Engineers at MIT (Cambridge, MA) say they have developed new technology that could be used to evaluate new drugs and detect possible side effects before the drugs are tested in humans.
The researchers used microfluidic technology – the science of manipulating and controlling fluids inside micrometer-sized channels – to create a platform that connects engineered tissues from up to ten organs. The platform allowed the researchers to accurately replicate human organ interactions for weeks at a time, allowing them to measure the effects of drugs on different parts of the body, and offering the potential to reveal whether a drug that is intended to treat one organ will have adverse effects on another.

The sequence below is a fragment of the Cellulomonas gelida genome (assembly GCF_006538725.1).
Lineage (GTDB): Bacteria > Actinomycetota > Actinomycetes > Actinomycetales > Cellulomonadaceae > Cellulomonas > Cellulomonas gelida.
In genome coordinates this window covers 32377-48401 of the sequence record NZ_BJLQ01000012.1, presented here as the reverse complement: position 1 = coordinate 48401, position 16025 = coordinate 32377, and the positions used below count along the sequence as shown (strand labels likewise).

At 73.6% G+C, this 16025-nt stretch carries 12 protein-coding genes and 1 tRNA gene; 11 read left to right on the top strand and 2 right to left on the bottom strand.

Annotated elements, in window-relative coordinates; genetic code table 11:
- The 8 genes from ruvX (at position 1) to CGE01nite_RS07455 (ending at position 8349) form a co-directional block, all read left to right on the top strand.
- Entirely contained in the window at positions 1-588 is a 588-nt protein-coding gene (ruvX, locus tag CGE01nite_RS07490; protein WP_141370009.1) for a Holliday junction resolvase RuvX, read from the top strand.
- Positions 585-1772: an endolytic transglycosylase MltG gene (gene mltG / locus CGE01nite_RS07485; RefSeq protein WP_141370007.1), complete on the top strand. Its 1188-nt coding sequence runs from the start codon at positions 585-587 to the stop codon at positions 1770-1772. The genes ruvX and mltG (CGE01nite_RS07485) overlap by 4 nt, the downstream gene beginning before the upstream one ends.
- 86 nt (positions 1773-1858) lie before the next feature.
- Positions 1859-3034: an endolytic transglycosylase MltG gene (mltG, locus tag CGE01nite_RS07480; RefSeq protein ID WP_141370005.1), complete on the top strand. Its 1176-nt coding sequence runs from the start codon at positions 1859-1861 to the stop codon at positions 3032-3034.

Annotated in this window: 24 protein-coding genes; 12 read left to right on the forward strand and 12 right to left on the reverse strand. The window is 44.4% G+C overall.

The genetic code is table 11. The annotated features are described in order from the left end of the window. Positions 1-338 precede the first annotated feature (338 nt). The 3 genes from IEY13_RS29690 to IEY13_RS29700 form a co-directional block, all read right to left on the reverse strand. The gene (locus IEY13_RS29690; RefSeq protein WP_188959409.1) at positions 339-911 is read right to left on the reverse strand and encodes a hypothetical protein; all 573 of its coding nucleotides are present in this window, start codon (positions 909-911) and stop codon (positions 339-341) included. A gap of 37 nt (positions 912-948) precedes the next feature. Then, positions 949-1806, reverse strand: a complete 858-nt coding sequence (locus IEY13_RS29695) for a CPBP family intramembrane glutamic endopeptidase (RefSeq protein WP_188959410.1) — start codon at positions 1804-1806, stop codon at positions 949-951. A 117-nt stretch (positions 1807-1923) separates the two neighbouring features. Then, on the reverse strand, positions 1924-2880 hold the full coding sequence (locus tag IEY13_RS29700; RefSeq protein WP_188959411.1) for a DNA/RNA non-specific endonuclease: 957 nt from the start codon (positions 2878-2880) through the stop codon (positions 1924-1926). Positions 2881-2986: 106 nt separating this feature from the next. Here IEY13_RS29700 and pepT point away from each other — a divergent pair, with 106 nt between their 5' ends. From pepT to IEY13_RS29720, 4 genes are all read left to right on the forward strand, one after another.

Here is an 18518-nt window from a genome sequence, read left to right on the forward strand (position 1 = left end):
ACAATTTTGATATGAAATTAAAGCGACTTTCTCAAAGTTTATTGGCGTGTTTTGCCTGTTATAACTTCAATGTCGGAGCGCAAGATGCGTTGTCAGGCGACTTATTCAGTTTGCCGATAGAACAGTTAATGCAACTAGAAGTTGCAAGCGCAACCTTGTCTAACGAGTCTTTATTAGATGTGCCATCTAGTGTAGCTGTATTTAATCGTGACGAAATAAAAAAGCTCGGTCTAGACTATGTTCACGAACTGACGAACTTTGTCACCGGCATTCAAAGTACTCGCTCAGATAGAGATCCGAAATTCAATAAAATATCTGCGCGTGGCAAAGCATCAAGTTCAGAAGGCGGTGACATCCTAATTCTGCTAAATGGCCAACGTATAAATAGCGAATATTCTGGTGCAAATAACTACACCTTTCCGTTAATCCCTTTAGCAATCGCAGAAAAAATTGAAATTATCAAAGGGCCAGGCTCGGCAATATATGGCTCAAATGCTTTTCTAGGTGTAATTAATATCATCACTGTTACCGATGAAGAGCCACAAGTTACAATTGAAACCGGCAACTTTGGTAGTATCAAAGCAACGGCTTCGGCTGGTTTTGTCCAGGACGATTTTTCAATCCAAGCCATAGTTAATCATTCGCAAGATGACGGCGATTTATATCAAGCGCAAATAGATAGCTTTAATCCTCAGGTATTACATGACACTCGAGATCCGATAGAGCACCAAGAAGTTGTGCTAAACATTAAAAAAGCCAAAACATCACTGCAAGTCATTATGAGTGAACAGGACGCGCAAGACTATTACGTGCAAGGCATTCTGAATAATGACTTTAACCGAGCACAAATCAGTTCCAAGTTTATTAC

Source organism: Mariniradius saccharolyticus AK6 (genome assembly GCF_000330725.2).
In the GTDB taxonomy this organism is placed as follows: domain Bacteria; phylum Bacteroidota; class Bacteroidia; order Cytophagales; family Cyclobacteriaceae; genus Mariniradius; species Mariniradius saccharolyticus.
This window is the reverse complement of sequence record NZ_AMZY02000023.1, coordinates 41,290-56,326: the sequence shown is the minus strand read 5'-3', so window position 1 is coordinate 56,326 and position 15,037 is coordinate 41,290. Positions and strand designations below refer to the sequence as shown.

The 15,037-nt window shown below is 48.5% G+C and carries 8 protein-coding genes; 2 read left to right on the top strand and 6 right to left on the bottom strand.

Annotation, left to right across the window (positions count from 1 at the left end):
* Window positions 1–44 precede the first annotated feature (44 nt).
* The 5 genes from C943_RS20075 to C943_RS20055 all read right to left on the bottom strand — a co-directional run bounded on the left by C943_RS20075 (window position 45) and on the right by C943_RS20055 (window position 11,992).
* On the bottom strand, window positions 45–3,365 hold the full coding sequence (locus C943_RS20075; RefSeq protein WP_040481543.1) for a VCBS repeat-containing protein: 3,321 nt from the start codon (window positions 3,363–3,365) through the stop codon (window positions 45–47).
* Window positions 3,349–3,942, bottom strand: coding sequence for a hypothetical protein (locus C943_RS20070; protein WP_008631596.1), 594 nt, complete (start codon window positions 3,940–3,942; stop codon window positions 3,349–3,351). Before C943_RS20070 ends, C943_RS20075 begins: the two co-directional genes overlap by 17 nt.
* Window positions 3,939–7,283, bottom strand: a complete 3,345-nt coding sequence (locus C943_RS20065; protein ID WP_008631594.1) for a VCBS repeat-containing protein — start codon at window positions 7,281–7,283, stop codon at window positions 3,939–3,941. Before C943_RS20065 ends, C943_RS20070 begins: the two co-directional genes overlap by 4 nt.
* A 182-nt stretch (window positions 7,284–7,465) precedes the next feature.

Although analog computing simple digital operations using operations were demonstrated many years ago the complexity of digital architectures, the incomplete set of photonic equivalents to electronic circuits and the need to move out of and back into the optical domain has held back the use of photonic computing.
Lightmatter has homed in on the artificial intelligence domain where digital operations are more uniform than in general purpose computing and produced a silicon chip that uses light signals, rather than electrical signals, for matrix multiplication.
The system uses heated silicon channels between Mach-Zehnder interferometers to slow down, to varying degrees, optical signals that represent weights. As the signals pass through a cascade of interferometers the input weights are matrix multiplied to produce the required outputs.